I am implementing an ECS with "archetypes" similar to how they are defined in Unity:
A unique combination of component types is called an Archetype. For example, a 3D object might have a component for its world transform, one for its linear movement, one for rotation, and one for its visual representation. Each instance of one of these 3D objects corresponds to a single entity, but because they share the same set of components, they can be classified as a single archetype:
In this diagram, entities A and B share archetype M, while entity C has archetype N.
You can fluidly change the archetype of an entity by adding or removing components at runtime. For example, if you remove the Renderer component from entity B, then B moves to archetype N.
I know that an archetype is a group of entities with a specific set of components. However, I am confused as to how to actually store the different archetypes. The tutorials I've found online are all quite vague or opaque. I'm using JS.
My first instinct was to use a hash table using a bit array denoting the set of components as the key and the archetype data structure as the value. However, this doesn't seem to work well in JS because TypedArrays use reference equality.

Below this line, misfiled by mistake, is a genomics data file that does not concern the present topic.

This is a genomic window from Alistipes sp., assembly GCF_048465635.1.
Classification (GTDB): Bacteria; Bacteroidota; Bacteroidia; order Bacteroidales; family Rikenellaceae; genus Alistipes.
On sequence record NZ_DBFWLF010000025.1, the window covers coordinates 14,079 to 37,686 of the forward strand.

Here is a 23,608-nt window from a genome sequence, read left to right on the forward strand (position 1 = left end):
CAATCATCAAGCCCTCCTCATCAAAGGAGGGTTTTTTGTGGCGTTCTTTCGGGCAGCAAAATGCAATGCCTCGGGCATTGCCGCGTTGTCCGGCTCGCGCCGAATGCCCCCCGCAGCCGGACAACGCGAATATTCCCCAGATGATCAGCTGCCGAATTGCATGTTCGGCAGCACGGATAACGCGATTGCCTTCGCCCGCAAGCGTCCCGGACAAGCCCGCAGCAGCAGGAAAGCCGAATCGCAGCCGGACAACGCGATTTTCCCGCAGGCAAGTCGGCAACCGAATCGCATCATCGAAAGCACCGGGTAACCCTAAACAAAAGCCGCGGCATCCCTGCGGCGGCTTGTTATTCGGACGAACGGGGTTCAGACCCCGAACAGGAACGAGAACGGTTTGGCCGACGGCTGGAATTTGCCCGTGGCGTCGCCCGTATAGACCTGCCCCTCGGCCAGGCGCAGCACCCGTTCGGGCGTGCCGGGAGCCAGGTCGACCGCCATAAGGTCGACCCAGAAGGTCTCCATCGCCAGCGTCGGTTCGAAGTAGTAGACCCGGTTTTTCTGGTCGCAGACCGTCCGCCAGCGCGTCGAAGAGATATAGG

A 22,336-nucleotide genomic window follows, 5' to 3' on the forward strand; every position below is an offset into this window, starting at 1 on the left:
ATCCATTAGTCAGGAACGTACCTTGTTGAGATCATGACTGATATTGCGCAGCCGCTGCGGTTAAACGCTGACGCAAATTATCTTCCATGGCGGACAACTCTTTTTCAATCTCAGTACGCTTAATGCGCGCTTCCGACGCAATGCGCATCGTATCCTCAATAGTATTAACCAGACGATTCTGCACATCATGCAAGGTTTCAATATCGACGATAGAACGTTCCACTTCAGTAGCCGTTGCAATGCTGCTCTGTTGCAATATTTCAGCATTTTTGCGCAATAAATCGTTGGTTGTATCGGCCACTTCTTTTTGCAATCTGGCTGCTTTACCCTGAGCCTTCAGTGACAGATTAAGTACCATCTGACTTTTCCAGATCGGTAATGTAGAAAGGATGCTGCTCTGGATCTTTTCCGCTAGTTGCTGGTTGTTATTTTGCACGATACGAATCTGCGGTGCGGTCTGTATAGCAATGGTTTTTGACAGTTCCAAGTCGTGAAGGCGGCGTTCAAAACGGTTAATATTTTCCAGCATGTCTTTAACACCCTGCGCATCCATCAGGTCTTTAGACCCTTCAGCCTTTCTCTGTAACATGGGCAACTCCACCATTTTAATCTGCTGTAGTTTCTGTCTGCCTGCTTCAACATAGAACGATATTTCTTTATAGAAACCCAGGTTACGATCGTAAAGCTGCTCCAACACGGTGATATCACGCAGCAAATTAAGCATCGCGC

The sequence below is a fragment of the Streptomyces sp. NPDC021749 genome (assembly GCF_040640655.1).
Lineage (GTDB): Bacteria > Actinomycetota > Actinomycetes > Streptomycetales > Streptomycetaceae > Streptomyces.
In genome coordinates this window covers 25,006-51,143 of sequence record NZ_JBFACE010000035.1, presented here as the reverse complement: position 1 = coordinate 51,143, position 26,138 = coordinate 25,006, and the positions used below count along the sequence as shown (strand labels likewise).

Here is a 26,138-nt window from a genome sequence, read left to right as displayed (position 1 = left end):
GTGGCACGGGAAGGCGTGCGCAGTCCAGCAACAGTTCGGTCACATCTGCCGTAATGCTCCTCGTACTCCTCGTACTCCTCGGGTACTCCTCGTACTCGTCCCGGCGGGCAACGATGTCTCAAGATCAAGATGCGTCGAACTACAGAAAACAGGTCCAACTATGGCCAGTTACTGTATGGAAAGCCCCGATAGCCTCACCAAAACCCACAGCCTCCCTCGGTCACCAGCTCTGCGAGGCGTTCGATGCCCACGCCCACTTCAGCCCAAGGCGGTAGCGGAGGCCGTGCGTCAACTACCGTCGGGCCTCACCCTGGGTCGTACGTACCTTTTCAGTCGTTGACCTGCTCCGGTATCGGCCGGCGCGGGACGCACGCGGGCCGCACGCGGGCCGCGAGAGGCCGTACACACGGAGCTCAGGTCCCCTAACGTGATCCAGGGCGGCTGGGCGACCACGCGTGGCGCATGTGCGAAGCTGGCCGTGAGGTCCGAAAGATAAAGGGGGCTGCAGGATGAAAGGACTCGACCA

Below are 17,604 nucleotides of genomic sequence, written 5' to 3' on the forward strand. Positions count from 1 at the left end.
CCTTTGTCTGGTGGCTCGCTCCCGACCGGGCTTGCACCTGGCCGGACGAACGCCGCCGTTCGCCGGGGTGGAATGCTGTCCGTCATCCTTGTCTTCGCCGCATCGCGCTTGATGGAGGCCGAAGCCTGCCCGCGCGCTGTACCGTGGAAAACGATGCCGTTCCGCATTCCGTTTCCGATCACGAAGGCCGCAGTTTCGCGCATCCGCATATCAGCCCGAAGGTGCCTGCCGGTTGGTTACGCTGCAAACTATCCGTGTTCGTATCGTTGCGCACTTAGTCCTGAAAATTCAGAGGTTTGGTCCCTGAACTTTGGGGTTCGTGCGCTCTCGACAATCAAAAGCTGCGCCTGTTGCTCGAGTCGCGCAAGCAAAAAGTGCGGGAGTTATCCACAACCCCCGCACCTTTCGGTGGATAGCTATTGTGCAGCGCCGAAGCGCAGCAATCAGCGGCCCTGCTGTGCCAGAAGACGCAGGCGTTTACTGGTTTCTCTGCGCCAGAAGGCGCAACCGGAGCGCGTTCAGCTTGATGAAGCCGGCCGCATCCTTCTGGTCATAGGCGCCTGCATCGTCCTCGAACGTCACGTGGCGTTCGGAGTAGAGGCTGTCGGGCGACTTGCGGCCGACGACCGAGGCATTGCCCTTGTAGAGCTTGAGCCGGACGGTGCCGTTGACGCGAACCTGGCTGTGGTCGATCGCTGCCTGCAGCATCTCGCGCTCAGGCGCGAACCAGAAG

Another approach I tried was using the bit array as an array of integers which index nested hash tables, but this approach is convoluted and introduces several unnecessary layers of indirection.
A third approach I tried was indexing a hash table using the string representation of the bit array but I'm not sure about the performance implications of this approach. (Strings are slow)
What is the ideal data structure (eg array, hash table, set, etc.) to store archetypes or references to archetypes?
To be clearer, I'm looking for a way to determine which archetype an entity belongs to upon addition/removal of components. I'm also looking for a data structure in which to store that component data such that it is friendly to iteration.
An example is Unity, however, other approaches that work are fine as well.
I'm not looking for specific implementations or code, but if they help explain then that's ok, but rather general ideas or guidelines.